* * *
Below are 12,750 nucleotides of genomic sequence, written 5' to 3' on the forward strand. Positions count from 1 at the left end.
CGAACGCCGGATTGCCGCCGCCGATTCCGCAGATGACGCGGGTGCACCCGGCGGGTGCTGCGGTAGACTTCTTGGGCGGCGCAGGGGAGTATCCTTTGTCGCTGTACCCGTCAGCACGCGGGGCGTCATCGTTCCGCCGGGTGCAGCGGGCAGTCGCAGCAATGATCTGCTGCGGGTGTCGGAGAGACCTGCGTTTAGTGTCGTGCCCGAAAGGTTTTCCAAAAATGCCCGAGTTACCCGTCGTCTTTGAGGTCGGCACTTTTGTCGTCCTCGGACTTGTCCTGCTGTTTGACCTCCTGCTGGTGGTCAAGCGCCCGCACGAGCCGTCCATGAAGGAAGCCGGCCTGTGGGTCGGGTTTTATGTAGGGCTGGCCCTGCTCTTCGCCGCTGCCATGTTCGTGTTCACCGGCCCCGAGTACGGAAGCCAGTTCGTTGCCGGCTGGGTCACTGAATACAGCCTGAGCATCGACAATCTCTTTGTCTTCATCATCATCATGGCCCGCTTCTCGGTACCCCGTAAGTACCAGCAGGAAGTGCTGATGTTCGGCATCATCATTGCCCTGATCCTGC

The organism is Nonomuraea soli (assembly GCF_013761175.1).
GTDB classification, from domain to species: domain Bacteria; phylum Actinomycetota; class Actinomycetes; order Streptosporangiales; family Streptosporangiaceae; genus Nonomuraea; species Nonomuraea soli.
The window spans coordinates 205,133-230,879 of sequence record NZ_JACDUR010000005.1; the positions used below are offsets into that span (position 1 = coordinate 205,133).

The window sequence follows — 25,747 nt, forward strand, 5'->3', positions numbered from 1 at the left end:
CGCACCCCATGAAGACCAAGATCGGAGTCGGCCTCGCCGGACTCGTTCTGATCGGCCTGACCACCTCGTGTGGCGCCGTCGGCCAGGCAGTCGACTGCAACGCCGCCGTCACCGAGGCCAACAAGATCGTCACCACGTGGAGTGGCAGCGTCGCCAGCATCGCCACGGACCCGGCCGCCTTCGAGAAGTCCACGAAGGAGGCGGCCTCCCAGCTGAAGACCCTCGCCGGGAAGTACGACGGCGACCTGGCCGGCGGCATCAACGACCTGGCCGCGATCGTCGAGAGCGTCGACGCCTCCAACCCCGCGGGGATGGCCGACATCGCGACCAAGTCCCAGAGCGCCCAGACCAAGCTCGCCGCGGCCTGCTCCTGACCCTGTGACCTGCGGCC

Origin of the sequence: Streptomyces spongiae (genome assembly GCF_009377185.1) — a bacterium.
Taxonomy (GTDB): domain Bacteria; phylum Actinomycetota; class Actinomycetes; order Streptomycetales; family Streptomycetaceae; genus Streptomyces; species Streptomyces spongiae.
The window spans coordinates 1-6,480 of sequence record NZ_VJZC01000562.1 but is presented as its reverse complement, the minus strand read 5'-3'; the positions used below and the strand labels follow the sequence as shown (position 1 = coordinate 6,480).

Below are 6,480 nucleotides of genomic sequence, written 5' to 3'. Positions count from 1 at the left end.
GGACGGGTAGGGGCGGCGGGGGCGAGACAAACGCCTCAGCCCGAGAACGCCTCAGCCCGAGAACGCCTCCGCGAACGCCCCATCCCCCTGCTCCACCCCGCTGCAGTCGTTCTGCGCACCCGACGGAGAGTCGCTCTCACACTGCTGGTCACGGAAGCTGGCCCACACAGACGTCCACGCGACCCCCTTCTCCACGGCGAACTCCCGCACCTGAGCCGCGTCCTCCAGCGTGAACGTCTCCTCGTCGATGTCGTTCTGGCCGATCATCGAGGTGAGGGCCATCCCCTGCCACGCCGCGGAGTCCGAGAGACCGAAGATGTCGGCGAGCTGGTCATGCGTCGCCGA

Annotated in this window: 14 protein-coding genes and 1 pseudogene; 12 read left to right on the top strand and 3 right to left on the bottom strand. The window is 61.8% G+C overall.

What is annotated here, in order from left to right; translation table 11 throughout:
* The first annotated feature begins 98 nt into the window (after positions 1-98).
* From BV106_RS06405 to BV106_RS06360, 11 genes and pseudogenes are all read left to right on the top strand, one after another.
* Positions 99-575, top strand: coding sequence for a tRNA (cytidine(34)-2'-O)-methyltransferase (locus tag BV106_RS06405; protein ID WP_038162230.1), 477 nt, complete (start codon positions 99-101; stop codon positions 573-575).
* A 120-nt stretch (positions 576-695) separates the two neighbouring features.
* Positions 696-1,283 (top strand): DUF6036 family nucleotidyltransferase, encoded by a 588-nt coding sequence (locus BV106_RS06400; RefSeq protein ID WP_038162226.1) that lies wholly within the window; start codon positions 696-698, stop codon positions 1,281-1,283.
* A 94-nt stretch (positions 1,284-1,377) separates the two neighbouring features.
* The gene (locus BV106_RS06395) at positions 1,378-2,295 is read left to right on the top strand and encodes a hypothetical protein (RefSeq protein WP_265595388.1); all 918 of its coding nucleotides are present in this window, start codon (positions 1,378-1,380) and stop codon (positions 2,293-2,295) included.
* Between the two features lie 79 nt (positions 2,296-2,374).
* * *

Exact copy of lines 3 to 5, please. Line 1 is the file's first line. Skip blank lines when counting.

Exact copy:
The organism is Nonomuraea soli (assembly GCF_013761175.1).
GTDB classification, from domain to species: domain Bacteria; phylum Actinomycetota; class Actinomycetes; order Streptosporangiales; family Streptosporangiaceae; genus Nonomuraea; species Nonomuraea soli.
The window spans coordinates 205,133-230,879 of sequence record NZ_JACDUR010000005.1; the positions used below are offsets into that span (position 1 = coordinate 205,133).